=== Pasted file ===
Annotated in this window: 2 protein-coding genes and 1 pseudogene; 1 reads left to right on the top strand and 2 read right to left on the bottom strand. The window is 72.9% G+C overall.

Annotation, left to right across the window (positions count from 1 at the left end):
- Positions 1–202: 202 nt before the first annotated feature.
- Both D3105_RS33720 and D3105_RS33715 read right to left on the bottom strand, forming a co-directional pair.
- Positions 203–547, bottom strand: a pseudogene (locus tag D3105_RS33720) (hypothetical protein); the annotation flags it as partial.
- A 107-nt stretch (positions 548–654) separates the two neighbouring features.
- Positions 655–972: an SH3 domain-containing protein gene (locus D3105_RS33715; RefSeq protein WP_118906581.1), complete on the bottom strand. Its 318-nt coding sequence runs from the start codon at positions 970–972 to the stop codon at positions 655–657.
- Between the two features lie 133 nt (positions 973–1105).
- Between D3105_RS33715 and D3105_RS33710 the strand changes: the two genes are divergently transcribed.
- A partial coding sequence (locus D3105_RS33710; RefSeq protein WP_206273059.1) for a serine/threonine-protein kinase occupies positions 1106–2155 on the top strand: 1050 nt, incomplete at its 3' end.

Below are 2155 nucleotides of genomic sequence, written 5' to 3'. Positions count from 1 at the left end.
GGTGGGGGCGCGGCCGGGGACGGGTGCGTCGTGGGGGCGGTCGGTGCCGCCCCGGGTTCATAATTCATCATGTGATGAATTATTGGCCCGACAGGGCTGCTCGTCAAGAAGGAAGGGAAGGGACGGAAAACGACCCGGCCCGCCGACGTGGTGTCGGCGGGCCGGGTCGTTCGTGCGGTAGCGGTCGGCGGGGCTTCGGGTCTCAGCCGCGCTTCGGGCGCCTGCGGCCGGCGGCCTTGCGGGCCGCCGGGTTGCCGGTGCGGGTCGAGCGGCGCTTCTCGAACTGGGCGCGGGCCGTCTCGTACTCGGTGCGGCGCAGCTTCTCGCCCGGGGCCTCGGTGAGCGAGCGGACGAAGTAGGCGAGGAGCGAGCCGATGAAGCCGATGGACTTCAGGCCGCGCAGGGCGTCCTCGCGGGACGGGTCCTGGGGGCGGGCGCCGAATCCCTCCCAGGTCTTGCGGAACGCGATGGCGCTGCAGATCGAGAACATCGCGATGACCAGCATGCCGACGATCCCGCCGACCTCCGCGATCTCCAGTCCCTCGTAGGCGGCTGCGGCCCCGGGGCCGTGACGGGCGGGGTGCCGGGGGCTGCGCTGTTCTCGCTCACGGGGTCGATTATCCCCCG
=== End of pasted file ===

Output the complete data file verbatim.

Annotated in this window: 2 protein-coding genes and 1 pseudogene; 1 reads left to right on the top strand and 2 read right to left on the bottom strand. The window is 72.9% G+C overall.

Annotation, left to right across the window (positions count from 1 at the left end):
- Positions 1–202: 202 nt before the first annotated feature.
- Both D3105_RS33720 and D3105_RS33715 read right to left on the bottom strand, forming a co-directional pair.
- Positions 203–547, bottom strand: a pseudogene (locus tag D3105_RS33720) (hypothetical protein); the annotation flags it as partial.
- A 107-nt stretch (positions 548–654) separates the two neighbouring features.
- Positions 655–972: an SH3 domain-containing protein gene (locus D3105_RS33715; RefSeq protein WP_118906581.1), complete on the bottom strand. Its 318-nt coding sequence runs from the start codon at positions 970–972 to the stop codon at positions 655–657.
- Between the two features lie 133 nt (positions 973–1105).
- Between D3105_RS33715 and D3105_RS33710 the strand changes: the two genes are divergently transcribed.
- A partial coding sequence (locus D3105_RS33710; RefSeq protein WP_206273059.1) for a serine/threonine-protein kinase occupies positions 1106–2155 on the top strand: 1050 nt, incomplete at its 3' end.

Below are 2155 nucleotides of genomic sequence, written 5' to 3'. Positions count from 1 at the left end.
GGTGGGGGCGCGGCCGGGGACGGGTGCGTCGTGGGGGCGGTCGGTGCCGCCCCGGGTTCATAATTCATCATGTGATGAATTATTGGCCCGACAGGGCTGCTCGTCAAGAAGGAAGGGAAGGGACGGAAAACGACCCGGCCCGCCGACGTGGTGTCGGCGGGCCGGGTCGTTCGTGCGGTAGCGGTCGGCGGGGCTTCGGGTCTCAGCCGCGCTTCGGGCGCCTGCGGCCGGCGGCCTTGCGGGCCGCCGGGTTGCCGGTGCGGGTCGAGCGGCGCTTCTCGAACTGGGCGCGGGCCGTCTCGTACTCGGTGCGGCGCAGCTTCTCGCCCGGGGCCTCGGTGAGCGAGCGGACGAAGTAGGCGAGGAGCGAGCCGATGAAGCCGATGGACTTCAGGCCGCGCAGGGCGTCCTCGCGGGACGGGTCCTGGGGGCGGGCGCCGAATCCCTCCCAGGTCTTGCGGAACGCGATGGCGCTGCAGATCGAGAACATCGCGATGACCAGCATGCCGACGATCCCGCCGACCTCCGCGATCTCCAGTCCCTCGTAGGCGGCTGCGGCCCCGGGGCCGTGACGGGCGGGGTGCCGGGGGCTGCGCTGTTCTCGCTCACGGGGTCGATTATCCCCCG